Fibrinolysis is initiated by tissue-type plasminogen activator (tPA) and inhibited by plasminogen activator inhibitor 1 (PAI-1). In obese humans, plasma PAI-1 and tPA proteins are increased, but PAI-1 dominates, leading to reduced fibrinolysis and thrombosis. To understand tPA–PAI-1 regulation in obesity, we focused on hepatocytes, a functionally important source of tPA and PAI-1 that sense obesity-induced metabolic stress. We showed that obese mice, like humans, had reduced fibrinolysis and increased plasma PAI-1 and tPA, due largely to their increased hepatocyte expression. A decrease in the PAI-1 (SERPINE1) gene corepressor Rev-Erbα increased PAI-1, which then increased the tPA gene PLAT via a PAI-1/LRP1/PKA/p-CREB1 pathway. This pathway was partially counterbalanced by increased DACH1, a PLAT-negative regulator. We focused on the PAI-1/PLAT pathway, which mitigates the reduction in fibrinolysis in obesity. Thus, silencing hepatocyte PAI-1, CREB1, or tPA in obese mice lowered plasma tPA and further impaired fibrinolysis. The PAI-1/PLAT pathway was present in primary human hepatocytes, and associations among PAI-1, tPA, and PLAT in livers from obese and lean humans were consistent with these findings. Knowledge of PAI-1 and tPA regulation in hepatocytes in obesity may suggest therapeutic strategies for improving fibrinolysis and lowering the risk of thrombosis in this setting.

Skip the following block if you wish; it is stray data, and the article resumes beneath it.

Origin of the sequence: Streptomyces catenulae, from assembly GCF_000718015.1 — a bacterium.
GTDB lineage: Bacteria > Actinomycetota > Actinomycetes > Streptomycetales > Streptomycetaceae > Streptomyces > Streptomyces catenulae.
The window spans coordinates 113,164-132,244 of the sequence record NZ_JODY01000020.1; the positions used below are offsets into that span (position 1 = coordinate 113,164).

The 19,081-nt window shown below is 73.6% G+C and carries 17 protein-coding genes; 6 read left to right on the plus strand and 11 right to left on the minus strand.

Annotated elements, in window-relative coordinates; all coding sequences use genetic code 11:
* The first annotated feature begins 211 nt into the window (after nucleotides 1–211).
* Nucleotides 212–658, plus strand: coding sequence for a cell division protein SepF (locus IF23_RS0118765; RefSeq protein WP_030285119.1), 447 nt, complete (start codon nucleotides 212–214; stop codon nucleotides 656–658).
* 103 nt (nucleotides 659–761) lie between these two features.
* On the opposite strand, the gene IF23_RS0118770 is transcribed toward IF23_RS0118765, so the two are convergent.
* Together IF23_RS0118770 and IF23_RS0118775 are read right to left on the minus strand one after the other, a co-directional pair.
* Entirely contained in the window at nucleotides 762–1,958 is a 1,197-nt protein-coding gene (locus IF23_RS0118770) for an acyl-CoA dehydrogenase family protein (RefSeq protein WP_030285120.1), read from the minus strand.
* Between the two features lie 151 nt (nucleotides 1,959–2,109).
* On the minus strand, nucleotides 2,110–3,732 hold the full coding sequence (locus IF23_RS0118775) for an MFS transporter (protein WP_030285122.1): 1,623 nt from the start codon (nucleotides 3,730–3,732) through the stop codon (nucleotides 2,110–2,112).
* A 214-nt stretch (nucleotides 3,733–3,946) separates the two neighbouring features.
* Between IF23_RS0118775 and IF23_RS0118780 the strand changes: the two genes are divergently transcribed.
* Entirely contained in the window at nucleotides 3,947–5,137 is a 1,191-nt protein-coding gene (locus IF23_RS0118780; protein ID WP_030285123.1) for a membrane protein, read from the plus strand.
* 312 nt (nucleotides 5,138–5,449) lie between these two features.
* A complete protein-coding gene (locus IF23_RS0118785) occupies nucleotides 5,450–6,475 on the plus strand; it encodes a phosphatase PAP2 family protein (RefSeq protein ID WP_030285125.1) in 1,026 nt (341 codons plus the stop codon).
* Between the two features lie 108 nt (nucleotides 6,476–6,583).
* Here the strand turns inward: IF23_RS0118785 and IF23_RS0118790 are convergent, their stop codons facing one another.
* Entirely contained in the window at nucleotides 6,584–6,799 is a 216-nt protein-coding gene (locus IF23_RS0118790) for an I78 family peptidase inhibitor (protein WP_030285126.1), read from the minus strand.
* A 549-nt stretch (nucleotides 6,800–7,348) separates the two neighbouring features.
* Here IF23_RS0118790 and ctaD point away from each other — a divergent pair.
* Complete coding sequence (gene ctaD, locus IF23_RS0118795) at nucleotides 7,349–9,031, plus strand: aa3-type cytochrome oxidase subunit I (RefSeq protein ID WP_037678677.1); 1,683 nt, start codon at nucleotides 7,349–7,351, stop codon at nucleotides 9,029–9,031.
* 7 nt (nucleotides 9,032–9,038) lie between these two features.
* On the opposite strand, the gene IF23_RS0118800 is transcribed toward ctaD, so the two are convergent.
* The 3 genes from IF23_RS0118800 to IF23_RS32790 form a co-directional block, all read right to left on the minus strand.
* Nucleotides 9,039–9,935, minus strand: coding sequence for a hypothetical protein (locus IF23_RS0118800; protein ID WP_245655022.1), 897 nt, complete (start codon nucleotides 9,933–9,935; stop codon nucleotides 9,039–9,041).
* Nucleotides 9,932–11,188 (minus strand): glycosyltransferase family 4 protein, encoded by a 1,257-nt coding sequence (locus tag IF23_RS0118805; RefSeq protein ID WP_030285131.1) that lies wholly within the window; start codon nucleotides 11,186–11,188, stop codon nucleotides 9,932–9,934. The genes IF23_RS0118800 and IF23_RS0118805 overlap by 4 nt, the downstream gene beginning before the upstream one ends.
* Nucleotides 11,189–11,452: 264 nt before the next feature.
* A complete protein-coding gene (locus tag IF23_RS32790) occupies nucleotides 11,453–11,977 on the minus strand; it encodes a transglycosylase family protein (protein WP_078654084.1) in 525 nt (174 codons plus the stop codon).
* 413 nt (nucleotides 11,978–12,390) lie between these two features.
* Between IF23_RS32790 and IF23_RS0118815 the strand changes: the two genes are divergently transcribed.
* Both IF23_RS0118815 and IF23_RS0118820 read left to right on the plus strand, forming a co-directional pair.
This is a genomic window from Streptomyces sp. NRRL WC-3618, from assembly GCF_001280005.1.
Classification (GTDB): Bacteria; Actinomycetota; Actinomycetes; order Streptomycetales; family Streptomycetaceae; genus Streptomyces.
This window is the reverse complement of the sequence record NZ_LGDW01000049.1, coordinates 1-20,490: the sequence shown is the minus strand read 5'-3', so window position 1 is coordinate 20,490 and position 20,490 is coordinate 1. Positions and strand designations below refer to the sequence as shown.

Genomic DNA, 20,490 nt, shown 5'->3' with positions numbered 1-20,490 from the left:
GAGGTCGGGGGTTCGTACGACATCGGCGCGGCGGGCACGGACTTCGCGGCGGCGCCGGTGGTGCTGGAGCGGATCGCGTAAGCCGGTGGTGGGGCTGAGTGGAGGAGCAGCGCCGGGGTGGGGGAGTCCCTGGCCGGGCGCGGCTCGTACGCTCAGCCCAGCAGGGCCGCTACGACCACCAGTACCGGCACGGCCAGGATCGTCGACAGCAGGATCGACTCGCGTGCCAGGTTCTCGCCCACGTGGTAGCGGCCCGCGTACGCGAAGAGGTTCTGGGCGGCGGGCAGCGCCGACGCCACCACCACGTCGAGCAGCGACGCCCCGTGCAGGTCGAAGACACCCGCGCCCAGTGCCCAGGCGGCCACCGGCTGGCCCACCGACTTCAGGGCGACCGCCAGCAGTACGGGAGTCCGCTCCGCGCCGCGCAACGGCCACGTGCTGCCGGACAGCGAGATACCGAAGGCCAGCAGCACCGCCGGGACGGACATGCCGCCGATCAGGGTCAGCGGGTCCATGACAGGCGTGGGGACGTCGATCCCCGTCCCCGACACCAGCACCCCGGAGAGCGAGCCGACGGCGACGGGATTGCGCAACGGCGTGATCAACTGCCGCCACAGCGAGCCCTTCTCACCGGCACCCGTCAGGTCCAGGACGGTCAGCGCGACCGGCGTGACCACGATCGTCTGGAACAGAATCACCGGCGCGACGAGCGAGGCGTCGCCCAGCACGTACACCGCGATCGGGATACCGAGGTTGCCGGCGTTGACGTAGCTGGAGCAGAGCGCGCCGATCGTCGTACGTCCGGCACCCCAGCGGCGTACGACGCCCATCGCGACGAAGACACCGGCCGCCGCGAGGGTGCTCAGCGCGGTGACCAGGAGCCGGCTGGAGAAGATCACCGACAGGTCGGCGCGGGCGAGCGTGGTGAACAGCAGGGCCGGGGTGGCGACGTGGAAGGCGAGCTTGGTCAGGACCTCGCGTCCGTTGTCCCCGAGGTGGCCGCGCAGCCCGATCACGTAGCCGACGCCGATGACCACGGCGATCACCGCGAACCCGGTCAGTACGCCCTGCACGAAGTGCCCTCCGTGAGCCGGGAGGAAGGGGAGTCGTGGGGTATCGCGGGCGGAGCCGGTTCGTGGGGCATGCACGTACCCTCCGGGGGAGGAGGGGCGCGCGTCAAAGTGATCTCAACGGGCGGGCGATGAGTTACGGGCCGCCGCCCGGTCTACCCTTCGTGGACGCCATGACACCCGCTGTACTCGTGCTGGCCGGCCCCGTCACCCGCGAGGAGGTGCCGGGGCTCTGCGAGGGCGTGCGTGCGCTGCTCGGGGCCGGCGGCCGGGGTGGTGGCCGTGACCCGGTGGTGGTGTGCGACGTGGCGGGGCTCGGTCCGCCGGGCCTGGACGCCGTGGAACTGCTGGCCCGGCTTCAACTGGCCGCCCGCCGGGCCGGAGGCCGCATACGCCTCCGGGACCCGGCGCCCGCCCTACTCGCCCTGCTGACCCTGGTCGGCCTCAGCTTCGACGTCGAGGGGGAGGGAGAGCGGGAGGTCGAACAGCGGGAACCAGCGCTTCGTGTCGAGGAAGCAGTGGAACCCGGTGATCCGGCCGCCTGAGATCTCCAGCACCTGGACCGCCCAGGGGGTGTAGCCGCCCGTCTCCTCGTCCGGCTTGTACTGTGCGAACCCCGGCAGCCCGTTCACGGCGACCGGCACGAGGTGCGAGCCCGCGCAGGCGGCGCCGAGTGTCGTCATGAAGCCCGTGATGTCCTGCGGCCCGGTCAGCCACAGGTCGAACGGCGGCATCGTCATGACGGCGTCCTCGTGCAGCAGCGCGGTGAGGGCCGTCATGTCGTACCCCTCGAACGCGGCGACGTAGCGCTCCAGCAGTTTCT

Ze Zheng, Keiko Nakamura, Shana Gershbaum, Xiaobo Wang, Sherry Thomas, Marc Bessler, Beth Schrope, Abraham Krikhely, Rui-Ming Liu, Lale Ozcan, José A. López, Ira Tabas